By John P. McCarthy
Catholic News Service
NEW YORK (CNS) — You can’t hit the jackpot every time you walk into the multiplex; moviegoing is always a bit of a gamble. That said, Catholic viewers will find the comedy "Lottery Ticket" (Warner Bros.) a riskier proposition than most because of permissive attitudes toward premarital sex and birth control and a plethora of harsh language.
Actually, the chances that a majority of audience members, regardless of religious affiliation, will consider this salutary entertainment are slim, if not as daunting as the 175 million-1 odds of winning the sweepstakes on which the story pivots. Efforts to convey a positive social message about giving back to the community are offset by banter and fisticuffs that sometimes border on the vulgar and are not especially original or humorous.
Set in an Atlanta housing project, the movie asks: What would you do if you won the lottery? How would those around you react?
On a sweltering Fourth of July weekend, lotto mania has seized the Fillmore complex where good-natured Kevin Carson (rapper Bow Wow), a recent high school graduate, lives with his devoutly Christian grandmother (Loretta Devine). An aspiring sneaker designer, Kevin is a dedicated Foot Locker employee and an upstanding young man in general.
After playing numbers Grandma has gleaned from Scripture, Kevin decides to give it a whirl himself using digits from a fortune cookie. Lo and behold, he wins $370 million. His best friend Benny (Brandon T. Jackson) hails him as the "Moses of the projects," but the celebration is premature. It’s Saturday, and the lottery office will not reopen until Tuesday morning. Surviving the weekend intact and in possession of the winning ticket won’t be easy.
Once Grandma spills the beans, everyone in the project wants a piece of Kevin. Lorenzo (Gbenga Akinnagbe) — a menacing thug fresh from prison — already has it in for him, and natty crime boss Sweet Tee (Keith David) forces Kevin to accept a $100,000 loan. Following his date with a gold-digging floozy, Kevin is also in danger of losing the respect of nice girl Stacie (Naturi Naughton). Fortunately, though, he has Mr. Washington (Ice Cube) — a reclusive former boxer for whom he runs errands — in his corner.
Taking a page out of Tyler Perry’s crowd-pleasing playbook, director Erik White and screenwriter Abdul Williams contrast the desire for upward economic mobility with fidelity to a faith tradition. But their attempt to bridge materialism and spiritual growth is an awkward one.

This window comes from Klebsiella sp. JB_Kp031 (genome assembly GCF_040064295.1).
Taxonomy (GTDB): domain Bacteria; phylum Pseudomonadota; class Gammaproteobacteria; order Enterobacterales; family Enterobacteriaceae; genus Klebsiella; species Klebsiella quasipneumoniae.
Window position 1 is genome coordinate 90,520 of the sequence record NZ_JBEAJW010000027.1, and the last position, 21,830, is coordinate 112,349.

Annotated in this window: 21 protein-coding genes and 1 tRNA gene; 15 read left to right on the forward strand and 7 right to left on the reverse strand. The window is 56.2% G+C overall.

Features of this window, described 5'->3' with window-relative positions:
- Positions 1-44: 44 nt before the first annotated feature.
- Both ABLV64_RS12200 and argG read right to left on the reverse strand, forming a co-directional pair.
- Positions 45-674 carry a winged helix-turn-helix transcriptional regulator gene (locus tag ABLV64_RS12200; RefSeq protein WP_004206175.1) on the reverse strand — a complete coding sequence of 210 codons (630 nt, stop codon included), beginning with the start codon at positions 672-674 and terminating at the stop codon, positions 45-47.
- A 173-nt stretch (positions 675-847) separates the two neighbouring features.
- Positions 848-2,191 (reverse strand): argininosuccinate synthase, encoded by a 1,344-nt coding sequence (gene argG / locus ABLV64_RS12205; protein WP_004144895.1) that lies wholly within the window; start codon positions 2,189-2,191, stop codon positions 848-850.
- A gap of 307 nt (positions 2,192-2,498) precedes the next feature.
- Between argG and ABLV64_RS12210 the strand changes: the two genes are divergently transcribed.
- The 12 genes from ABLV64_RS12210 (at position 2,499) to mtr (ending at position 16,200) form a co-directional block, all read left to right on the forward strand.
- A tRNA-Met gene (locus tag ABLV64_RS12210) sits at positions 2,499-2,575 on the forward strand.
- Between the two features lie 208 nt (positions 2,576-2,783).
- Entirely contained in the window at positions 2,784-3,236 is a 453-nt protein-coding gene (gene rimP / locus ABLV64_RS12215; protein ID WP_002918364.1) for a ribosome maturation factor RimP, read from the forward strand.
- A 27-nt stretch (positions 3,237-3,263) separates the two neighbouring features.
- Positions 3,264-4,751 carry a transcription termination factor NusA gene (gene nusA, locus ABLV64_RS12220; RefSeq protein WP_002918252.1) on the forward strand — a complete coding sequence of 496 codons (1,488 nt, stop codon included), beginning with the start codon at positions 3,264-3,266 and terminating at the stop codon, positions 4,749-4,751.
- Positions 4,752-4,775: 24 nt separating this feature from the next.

There are harmless jabs at religion, most notably during a visit to Grandma’s Baptist church where Reverend Taylor (Mike Epps) also has designs on Kevin’s windfall. Even at his most raucous and irreverent, Perry seems sincere about his faith. Here, by contrast, religion is just another comic foil. There are a few witty turns of phrase, yet we’re mostly confronted by caricatures. Those seeking an entertaining and perceptive social satire along the lines of 2002’s "Barbershop" will be disappointed.
Explicit dialogue regarding condom use during two thwarted sexual encounters is a further reminder we’re not dealing with an innocent night of bingo in the church basement.
The film contains nongraphic nonmarital sexual activity; much profanity; at least one use of the F-word; frequent crude and crass language; numerous sexual and contraception references; and some violence. The Catholic News Service classification is L — limited adult audience, films whose problematic content many adults would find troubling. The Motion Picture Association of America rating is PG-13 — parents strongly cautioned. Some material may be inappropriate for children under 13.
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McCarthy is a guest reviewer for Catholic News Service. More reviews are available online at www.usccb.org/movies.